And Back to the Future is no slouch in the character development or world-building departments, either. Hill Valley feels like a real town, with a real history, where Marty's adventures might change the name of the mall or disrupt the carefully established status quo. Meanwhile, both Marty and his parents begin the film as seeming caricatures and gain depth as the plot moves along and we realize that the sad-sack parents Marty started out with are a far cry from the hopeful teenagers they once were.

Finally, as if all that weren't enough, Back to the Future is also a really great movie for sharp, comedic dialogue, something that few blockbusters can brag about. Yeah, by now you've probably heard all of the most famous lines too many times for them to really register, but then something like George McFly (Crispin Glover, in one of the greatest weirdo screen performances ever) demanding, "Lou, give me a milk ... [dramatic pause] ... Chocolate," sinks in, and you realize anew just how crammed full of great lines the film is.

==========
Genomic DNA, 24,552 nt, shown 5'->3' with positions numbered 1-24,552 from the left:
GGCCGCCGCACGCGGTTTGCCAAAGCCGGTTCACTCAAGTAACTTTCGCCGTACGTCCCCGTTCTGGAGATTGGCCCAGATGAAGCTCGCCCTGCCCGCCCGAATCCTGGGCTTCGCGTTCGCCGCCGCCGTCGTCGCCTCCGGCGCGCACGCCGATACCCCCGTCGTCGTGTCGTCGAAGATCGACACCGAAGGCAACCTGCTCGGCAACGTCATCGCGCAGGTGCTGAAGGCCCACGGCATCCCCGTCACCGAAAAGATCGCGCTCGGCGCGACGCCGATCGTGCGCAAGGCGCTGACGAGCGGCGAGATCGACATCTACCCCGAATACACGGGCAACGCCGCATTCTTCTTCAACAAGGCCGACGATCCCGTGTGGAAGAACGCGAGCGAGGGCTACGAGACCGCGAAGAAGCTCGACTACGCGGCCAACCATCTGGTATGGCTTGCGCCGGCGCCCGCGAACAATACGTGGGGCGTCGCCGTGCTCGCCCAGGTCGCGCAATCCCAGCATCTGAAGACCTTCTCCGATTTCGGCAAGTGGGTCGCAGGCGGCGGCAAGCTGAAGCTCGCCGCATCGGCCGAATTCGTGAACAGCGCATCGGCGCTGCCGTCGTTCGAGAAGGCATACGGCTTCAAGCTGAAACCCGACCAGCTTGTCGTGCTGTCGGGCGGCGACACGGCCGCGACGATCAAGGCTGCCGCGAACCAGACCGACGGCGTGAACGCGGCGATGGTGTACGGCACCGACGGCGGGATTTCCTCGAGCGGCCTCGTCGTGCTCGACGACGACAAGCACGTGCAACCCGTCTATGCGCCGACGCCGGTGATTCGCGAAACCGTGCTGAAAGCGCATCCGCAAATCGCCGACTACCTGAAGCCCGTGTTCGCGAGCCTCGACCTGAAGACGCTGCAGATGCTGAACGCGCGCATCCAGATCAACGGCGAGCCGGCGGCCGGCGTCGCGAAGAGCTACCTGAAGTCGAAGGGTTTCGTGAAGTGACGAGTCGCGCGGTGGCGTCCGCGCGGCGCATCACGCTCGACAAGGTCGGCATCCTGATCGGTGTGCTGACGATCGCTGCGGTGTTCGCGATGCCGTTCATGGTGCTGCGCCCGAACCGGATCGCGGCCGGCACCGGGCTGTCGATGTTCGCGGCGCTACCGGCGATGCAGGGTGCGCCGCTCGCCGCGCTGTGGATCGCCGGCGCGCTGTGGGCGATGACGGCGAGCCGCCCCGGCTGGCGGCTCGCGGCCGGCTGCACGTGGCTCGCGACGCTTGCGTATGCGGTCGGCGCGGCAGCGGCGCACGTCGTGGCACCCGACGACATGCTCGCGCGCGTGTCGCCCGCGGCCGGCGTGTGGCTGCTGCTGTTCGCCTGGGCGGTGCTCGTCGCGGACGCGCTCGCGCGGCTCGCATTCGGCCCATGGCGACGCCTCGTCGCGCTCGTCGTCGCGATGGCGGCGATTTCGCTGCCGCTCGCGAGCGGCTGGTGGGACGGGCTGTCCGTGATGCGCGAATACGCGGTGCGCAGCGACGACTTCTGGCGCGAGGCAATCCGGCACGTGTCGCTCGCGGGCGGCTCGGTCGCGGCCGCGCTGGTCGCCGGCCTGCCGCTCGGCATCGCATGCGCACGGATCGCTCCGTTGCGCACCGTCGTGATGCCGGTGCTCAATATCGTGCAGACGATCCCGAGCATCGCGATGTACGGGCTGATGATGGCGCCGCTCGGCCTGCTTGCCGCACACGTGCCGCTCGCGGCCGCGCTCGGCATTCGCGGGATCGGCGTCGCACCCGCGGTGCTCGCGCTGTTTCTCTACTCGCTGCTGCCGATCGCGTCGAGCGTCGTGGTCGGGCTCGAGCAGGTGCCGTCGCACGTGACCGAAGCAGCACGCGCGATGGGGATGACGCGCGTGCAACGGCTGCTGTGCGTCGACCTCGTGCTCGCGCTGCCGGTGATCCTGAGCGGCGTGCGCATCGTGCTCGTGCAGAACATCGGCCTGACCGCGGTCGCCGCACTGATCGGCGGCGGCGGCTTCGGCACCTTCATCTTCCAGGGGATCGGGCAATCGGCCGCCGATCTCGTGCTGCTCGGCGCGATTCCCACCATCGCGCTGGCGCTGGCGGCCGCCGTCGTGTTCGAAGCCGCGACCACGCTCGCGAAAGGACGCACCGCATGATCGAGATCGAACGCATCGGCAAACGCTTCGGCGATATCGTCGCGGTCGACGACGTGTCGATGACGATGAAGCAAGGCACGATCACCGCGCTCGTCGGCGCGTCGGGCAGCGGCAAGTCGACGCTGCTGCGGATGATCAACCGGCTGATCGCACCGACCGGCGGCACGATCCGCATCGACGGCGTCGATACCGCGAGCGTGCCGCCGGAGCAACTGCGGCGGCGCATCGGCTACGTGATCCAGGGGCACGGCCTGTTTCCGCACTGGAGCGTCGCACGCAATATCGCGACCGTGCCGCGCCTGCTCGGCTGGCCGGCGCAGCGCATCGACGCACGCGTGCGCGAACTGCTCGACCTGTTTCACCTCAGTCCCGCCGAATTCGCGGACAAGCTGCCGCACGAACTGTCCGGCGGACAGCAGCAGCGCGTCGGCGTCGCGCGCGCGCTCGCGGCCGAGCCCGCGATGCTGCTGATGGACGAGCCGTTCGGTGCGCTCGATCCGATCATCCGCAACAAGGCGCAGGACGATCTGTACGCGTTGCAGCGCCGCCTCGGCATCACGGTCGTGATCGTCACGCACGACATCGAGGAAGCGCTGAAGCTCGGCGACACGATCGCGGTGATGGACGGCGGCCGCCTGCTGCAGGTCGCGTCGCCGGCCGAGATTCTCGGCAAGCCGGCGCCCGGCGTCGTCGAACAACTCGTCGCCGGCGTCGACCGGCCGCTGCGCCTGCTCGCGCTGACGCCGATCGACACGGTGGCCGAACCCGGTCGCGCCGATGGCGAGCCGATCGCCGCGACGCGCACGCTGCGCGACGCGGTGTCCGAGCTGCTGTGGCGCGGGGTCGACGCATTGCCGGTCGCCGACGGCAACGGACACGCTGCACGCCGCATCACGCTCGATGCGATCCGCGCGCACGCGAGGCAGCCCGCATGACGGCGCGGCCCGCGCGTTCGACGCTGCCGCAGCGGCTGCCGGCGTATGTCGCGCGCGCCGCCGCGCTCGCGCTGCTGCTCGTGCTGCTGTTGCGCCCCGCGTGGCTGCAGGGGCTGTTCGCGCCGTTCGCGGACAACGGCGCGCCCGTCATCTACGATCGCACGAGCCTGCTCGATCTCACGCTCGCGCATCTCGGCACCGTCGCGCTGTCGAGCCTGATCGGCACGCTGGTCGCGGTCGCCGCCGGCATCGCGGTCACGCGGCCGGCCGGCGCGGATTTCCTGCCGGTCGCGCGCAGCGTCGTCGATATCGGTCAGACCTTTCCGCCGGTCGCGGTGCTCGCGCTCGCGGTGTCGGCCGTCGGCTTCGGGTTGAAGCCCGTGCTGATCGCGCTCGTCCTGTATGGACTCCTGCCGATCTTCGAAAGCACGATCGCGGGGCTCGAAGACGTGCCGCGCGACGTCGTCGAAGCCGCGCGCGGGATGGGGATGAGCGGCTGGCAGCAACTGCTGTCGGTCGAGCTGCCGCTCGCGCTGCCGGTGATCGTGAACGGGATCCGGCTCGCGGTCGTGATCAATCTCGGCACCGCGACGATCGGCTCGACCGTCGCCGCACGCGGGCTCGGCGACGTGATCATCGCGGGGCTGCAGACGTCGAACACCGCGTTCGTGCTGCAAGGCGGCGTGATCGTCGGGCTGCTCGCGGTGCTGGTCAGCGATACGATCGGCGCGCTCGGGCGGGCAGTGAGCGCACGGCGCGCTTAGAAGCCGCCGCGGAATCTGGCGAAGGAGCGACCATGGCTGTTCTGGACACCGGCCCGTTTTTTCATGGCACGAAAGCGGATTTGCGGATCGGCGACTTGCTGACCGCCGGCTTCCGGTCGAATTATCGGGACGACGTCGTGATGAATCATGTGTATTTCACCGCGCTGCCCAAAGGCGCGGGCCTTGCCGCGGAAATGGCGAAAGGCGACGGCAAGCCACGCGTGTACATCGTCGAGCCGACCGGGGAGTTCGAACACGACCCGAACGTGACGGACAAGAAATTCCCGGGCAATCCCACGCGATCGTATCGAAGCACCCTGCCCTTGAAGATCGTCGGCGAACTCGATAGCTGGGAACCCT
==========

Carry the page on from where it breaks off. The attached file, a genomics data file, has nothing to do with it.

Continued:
2) Everything in the movie is a ticking clock. Everything.

Will Doc get Marty Back to the Future?

Some of those ticking clocks may be more literal than others.

Universal

One of the greatest things about Back to the Future's construction is how the movie is completely centered on the idea of running out of time. Literally everything is a ticking clock, counting down to the moment when Marty will be stranded forever in 1955, or even to the moment when Marty will literally cease to exist because he's interfered with his parents getting the chance to fall in love.

For example, there's one scene — when Marty is briefly locked in the trunk of a car by Biff's gang — where Gale and Zemeckis have wrapped seven (and possibly more) countdowns around one another, like some sort of nesting doll. They begin with Marty escaping the trunk (which he does shortly after being stuck inside of it) and then, working from the inside out (and in successive scenes, no less), they are resolved one by one until we arrive at the question of whether Marty will make it to the mall in time to save Doc Brown (the manic, brilliant Christopher Lloyd) from Libyan terrorists.

All things considered, ticking clocks are often a cheap way to build suspense. But Back to the Future makes them work, both because the film piles them on with reckless aplomb and because the very idea of a countdown is so integral to a time-travel movie that it has some extra room to maneuver.

But even if you ignore those allowances, Back to the Future's countdowns work because the movie is, on some level, about adolescence, about the idea that when we're teenagers, we're all racing against the clock of impending, boring adulthood. There's never enough time because maturity catches up to all of us sooner or later.